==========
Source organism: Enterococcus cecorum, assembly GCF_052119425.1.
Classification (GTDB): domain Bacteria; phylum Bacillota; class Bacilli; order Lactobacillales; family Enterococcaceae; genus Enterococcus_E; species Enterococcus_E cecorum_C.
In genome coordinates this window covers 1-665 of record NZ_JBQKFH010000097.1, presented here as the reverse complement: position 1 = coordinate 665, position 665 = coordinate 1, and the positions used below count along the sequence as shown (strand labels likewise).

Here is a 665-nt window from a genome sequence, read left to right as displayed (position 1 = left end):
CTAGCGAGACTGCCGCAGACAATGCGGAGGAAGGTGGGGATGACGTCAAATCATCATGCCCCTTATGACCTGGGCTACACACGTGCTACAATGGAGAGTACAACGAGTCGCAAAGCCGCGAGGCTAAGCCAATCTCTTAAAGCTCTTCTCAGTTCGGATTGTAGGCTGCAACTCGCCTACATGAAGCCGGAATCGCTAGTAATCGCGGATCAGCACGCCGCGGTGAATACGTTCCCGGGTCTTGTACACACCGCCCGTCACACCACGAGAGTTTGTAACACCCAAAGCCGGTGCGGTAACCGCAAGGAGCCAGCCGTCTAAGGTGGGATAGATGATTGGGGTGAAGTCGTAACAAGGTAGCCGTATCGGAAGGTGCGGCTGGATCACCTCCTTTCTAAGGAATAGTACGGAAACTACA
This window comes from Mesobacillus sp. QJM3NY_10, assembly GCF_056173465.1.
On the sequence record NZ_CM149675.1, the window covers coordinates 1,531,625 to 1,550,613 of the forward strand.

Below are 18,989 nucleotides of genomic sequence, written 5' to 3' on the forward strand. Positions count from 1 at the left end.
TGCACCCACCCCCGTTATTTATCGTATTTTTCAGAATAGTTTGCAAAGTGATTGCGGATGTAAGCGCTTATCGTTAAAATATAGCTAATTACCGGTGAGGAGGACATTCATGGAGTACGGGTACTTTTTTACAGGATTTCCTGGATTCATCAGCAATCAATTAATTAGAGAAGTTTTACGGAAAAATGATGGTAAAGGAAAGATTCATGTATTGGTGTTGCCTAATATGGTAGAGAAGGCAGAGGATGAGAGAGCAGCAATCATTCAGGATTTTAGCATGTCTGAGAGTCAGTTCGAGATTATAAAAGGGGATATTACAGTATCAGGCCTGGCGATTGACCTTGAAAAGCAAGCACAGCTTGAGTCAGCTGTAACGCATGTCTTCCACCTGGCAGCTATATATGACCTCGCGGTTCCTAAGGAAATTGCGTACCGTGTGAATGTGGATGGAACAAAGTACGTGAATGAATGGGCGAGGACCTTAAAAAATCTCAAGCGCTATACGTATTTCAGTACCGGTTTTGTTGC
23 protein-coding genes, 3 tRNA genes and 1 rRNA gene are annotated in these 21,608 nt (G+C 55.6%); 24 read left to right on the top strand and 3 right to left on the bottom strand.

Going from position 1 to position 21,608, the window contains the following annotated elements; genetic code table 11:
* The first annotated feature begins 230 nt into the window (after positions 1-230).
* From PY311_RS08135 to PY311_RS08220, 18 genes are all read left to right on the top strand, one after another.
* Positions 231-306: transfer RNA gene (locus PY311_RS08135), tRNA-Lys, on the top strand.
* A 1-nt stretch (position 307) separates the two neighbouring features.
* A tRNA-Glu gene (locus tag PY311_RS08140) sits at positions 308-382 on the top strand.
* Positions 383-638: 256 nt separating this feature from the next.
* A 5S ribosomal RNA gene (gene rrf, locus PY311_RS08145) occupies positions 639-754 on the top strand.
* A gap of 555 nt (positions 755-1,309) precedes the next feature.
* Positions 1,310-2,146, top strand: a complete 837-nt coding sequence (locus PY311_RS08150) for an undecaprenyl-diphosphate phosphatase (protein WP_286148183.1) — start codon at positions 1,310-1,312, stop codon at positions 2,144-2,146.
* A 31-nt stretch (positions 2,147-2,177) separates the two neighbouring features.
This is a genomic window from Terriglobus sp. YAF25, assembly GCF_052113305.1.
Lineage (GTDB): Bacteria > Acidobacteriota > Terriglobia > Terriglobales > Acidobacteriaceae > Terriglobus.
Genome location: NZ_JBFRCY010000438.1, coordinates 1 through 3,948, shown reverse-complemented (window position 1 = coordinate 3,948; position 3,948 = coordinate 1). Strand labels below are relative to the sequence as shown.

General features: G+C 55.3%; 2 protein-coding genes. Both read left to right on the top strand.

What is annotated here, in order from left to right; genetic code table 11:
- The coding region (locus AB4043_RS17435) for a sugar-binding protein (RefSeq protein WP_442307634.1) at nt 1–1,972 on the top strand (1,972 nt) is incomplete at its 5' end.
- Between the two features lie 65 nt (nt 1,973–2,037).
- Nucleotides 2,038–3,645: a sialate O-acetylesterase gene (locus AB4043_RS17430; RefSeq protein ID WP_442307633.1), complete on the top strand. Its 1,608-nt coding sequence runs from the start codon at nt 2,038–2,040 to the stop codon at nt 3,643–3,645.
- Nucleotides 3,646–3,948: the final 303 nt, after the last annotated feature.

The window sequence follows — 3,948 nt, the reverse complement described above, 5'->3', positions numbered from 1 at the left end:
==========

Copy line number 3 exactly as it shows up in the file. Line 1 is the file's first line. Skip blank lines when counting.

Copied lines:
In genome coordinates this window covers 1-665 of record NZ_JBQKFH010000097.1, presented here as the reverse complement: position 1 = coordinate 665, position 665 = coordinate 1, and the positions used below count along the sequence as shown (strand labels likewise).